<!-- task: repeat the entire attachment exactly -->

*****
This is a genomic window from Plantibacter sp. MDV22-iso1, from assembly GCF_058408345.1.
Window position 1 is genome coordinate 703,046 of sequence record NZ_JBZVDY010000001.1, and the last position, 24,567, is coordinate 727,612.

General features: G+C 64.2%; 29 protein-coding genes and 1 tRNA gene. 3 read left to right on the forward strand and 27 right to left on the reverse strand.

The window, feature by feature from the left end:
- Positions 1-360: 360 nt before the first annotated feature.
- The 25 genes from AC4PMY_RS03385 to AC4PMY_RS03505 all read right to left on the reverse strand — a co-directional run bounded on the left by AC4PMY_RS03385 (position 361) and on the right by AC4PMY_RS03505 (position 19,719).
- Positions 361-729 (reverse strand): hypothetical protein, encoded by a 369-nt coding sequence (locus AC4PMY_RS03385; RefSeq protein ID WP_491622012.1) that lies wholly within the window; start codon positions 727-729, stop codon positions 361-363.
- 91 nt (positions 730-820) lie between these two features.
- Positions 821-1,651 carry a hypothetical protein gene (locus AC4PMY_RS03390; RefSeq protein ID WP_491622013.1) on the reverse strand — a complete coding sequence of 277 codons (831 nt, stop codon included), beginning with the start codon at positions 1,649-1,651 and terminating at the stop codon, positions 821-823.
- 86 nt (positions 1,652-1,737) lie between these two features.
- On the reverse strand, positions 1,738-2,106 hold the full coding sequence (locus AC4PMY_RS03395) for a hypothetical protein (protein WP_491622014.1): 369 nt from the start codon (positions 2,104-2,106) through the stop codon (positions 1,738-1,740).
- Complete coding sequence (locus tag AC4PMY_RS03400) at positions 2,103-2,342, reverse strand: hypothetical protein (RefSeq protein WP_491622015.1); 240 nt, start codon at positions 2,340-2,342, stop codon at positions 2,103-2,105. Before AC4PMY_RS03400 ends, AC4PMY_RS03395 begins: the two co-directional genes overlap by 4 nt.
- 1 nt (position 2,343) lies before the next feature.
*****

This is a genomic window from Plantibacter sp. MDV22-iso1, from assembly GCF_058408345.1.
Window position 1 is genome coordinate 703,046 of sequence record NZ_JBZVDY010000001.1, and the last position, 24,567, is coordinate 727,612.

General features: G+C 64.2%; 29 protein-coding genes and 1 tRNA gene. 3 read left to right on the forward strand and 27 right to left on the reverse strand.

The window, feature by feature from the left end:
- Positions 1-360: 360 nt before the first annotated feature.
- The 25 genes from AC4PMY_RS03385 to AC4PMY_RS03505 all read right to left on the reverse strand — a co-directional run bounded on the left by AC4PMY_RS03385 (position 361) and on the right by AC4PMY_RS03505 (position 19,719).
- Positions 361-729 (reverse strand): hypothetical protein, encoded by a 369-nt coding sequence (locus AC4PMY_RS03385; RefSeq protein ID WP_491622012.1) that lies wholly within the window; start codon positions 727-729, stop codon positions 361-363.
- 91 nt (positions 730-820) lie between these two features.
- Positions 821-1,651 carry a hypothetical protein gene (locus AC4PMY_RS03390; RefSeq protein ID WP_491622013.1) on the reverse strand — a complete coding sequence of 277 codons (831 nt, stop codon included), beginning with the start codon at positions 1,649-1,651 and terminating at the stop codon, positions 821-823.
- 86 nt (positions 1,652-1,737) lie between these two features.
- On the reverse strand, positions 1,738-2,106 hold the full coding sequence (locus AC4PMY_RS03395) for a hypothetical protein (protein WP_491622014.1): 369 nt from the start codon (positions 2,104-2,106) through the stop codon (positions 1,738-1,740).
- Complete coding sequence (locus tag AC4PMY_RS03400) at positions 2,103-2,342, reverse strand: hypothetical protein (RefSeq protein WP_491622015.1); 240 nt, start codon at positions 2,340-2,342, stop codon at positions 2,103-2,105. Before AC4PMY_RS03400 ends, AC4PMY_RS03395 begins: the two co-directional genes overlap by 4 nt.
- 1 nt (position 2,343) lies before the next feature.